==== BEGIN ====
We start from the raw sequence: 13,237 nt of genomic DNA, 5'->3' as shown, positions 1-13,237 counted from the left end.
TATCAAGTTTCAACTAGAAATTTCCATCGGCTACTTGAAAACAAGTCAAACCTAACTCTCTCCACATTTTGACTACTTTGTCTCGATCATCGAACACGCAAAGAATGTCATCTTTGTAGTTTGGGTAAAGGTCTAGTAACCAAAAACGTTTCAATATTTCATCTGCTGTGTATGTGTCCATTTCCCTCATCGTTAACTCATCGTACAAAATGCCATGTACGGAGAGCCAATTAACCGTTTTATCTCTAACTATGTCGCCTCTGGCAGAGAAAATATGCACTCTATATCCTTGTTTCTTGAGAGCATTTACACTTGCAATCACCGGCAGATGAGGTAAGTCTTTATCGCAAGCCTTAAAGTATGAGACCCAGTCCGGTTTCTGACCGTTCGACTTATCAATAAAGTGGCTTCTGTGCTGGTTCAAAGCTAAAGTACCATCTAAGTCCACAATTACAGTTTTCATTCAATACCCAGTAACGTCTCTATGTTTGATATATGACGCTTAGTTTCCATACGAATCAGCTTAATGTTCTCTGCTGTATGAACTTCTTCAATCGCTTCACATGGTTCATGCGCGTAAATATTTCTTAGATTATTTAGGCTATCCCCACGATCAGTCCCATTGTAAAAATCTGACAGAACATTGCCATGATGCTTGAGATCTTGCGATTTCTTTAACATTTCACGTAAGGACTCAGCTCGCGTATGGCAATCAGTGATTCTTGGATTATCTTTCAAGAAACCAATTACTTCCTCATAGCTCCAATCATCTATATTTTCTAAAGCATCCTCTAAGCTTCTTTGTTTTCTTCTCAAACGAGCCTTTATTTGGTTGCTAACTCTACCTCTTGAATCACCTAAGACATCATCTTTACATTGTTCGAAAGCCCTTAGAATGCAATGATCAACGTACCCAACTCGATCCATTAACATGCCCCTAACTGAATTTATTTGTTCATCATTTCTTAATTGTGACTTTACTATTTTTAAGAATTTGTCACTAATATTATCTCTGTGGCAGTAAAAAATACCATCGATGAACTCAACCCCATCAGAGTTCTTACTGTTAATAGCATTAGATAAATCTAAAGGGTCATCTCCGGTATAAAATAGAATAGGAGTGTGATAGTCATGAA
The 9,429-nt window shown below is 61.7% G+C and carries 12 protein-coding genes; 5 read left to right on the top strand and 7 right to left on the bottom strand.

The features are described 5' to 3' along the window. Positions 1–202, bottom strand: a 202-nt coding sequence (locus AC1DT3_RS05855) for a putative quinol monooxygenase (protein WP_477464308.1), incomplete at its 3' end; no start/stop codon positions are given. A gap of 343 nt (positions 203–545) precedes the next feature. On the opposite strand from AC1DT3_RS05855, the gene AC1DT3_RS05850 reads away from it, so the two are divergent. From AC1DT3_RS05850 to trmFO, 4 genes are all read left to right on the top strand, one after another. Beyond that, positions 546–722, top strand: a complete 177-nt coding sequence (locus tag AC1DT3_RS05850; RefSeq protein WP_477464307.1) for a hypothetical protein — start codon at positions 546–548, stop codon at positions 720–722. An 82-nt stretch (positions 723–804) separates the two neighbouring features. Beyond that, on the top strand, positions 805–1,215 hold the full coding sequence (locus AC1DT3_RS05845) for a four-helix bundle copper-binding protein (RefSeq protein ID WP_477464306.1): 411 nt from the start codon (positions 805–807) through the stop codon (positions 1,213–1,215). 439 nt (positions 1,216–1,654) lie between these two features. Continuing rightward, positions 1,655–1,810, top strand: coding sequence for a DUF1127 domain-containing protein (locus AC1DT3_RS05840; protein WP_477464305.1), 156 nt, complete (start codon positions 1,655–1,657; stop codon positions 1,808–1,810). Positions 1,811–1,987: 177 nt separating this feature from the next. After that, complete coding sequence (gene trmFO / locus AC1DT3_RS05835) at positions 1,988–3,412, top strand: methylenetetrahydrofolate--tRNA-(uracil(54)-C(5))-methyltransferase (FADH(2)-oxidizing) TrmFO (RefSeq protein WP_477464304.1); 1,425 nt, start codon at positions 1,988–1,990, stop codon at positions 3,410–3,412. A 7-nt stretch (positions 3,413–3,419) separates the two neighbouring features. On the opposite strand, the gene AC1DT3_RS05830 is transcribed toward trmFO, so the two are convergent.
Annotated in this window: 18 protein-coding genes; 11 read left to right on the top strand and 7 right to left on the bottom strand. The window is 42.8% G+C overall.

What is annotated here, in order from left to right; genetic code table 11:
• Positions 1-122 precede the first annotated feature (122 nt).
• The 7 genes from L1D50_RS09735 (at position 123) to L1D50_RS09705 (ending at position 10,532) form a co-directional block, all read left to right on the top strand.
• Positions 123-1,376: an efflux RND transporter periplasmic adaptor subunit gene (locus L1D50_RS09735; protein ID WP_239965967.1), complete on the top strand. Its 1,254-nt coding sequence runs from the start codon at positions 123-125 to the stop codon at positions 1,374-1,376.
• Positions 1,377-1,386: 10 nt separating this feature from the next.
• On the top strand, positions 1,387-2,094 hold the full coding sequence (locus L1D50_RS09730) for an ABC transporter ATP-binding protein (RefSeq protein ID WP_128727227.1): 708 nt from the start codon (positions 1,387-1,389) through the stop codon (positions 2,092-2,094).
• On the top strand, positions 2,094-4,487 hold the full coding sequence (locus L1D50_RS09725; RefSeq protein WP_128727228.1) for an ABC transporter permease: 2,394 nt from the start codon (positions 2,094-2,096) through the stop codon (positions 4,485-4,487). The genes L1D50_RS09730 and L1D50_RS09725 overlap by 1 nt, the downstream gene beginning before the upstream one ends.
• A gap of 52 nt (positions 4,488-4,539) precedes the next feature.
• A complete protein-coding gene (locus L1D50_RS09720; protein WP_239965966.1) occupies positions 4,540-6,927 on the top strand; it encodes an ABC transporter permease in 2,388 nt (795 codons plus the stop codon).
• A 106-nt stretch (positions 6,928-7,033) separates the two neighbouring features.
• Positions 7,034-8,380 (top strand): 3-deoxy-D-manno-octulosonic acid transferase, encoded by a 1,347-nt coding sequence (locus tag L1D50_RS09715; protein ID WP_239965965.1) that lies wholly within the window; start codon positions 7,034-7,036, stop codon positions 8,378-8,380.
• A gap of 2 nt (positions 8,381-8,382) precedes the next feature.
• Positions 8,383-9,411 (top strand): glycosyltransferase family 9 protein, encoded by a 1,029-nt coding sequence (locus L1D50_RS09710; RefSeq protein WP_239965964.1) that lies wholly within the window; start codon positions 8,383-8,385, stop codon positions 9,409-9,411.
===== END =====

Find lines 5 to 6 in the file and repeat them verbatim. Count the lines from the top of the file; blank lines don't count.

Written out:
Annotated in this window: 18 protein-coding genes; 11 read left to right on the top strand and 7 right to left on the bottom strand. The window is 42.8% G+C overall.

What is annotated here, in order from left to right; genetic code table 11: